CBCP slams Duterte for cursing Pope Francis
MANILA, Philippines – The Catholic Bishops’ Conference of the Philippines (CBCP) on Tuesday, December 1, slammed Davao City Mayor Rodrigo Duterte for cursing Pope Francis in a speech a day earlier.
In a rare and strongly worded statement titled “Mayor Duterte?”, the CBCP also described crimes such as murder and adultery as part of “a great scourge of Philippine politics.”
CBCP president Lingayen-Dagupan Archbishop Socrates Villegas said: “Vulgarity is corruption. When we find vulgarity funny, we have really become beastly and barbaric as a people.”
“When a revered and loved and admired man like Pope Francis is cursed by a political candidate and the audience laugh, I can only bow my head and grieve in great shame. My countrymen have gone to the dregs,” Villegas said.
This comes after Duterte on Monday cursed Francis for the heavy traffic triggered by January’s papal visit. Duterte said in a speech: “Gusto kong tawagan: ‘Pope, putang ina ka, umuwi ka na. ‘Wag ka nang magbisita dito.’” (Pope, you son of a bitch, go home. Don’t visit here anymore.)
Duterte is one of the leading candidates for the Philippine presidency in 2016.
Sought for clarification, Villegas told Rappler on Tuesday morning that he made the statement “as CBCP president.” This means he was representing the CBCP as a whole, he said.
'Great scourge of Philippine politics'
This statement is significant because the CBCP rarely issues statements against specific public officials.
One of the times the CBCP did was on February 13, 1986, when it denounced the “unparallelled” fraud in the Philippines’ 1986 snap elections that handed the presidency to dictator Ferdinand Marcos. The statement didn’t explicitly name Marcos but, alluding to him, said a government “that assumes or retains power through fraudulent means has no moral basis.”
In a way, Villegas' statement also follows historical patterns. After all, Duterte reminds the public of two figures ousted by movements led by the Philippine Catholic Church.
The first to be ousted was dictator Ferdinand Marcos, who was toppled by the peaceful People Power Revolution in 1986. Marcos was accused of committing human rights abuses, the same criticism thrown against Duterte. (READ: Duterte's 'benevolent' dictatorship: No such thing!)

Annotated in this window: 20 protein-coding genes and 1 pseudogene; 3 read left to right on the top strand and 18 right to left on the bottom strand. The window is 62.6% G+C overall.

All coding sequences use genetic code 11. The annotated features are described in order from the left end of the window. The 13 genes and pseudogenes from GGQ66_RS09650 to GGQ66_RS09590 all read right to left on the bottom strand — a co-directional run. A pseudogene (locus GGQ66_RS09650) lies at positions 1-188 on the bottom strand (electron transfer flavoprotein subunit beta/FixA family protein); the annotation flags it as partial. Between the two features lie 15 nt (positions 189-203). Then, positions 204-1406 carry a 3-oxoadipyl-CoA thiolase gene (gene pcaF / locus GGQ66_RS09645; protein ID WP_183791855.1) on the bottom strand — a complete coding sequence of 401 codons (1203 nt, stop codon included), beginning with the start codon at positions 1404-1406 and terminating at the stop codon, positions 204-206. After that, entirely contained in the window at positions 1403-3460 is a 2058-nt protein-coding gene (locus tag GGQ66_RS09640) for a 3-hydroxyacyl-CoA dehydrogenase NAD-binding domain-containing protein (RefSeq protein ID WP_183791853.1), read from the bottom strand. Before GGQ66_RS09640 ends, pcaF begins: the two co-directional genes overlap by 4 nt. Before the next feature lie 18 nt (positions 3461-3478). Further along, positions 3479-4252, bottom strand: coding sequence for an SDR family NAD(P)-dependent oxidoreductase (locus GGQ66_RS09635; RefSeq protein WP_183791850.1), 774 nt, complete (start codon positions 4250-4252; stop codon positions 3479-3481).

The second was actor-turned-politician Joseph Estrada, who was removed from office and later convicted for stealing public funds. Like Duterte, Estrada drew flak for womanizing.
In his statement against Duterte on Tuesday, Villegas explained that corruption goes beyond its “usual face,” which is stealing public funds. “Corruption, like a monster, is a devil with many faces.”
The archbishop added, “Corruption is indeed a great scourge of Philippine politics.”
'Killing people is corruption'
Without directly accusing Duterte of anything, Villegas then referred to two things associated with Duterte – murder and adultery.
On murder, Duterte said in a recent interview with Rappler’s Maria Ressa: “When I said I’ll stop criminality, I’ll stop criminality. And if I have to kill you, I’ll kill you. Personally.” (READ: Duterte, his 6 contradictions, and planned dictatorship)
On adultery, Duterte earlier admitted he is a womanizer.
Villegas said: “Killing people is corruption. Killing is a crime and a sin whether it is done by criminals or public officials no matter what the intention.”
“Adultery is corruption. It makes married love cheap and uses people for pleasure. Adultery corrupts the family; it destroys children and victimizes the weak,” he added.
“What the world desperately needs now is leadership by example,” Villegas said.
He said: “Is this the leadership by example that Mayor Duterte excites in us? Is this the leadership by example that makes a public official deserving of the title ‘Honorable’?”
Villegas’ statement on Tuesday – the start of his second term as CBCP president – is similar to the one issued by his mentor, the late Manila Archbishop Jaime Cardinal Sin, in November 2000.
Back then, Sin joined former president Corazon Aquino in urging then president Joseph Estrada to quit.
Quoted by The Philippine Star, Sin denounced Estrada in November 2000: “His immoral life, high-stakes gambling, his women and his mistresses, his drinking sessions, his association with friends of doubtful character, have worsened through the past two years. He has become complacent.”
The late cardinal said, “The presidency has become an occasion of sin for him.” – Rappler.com
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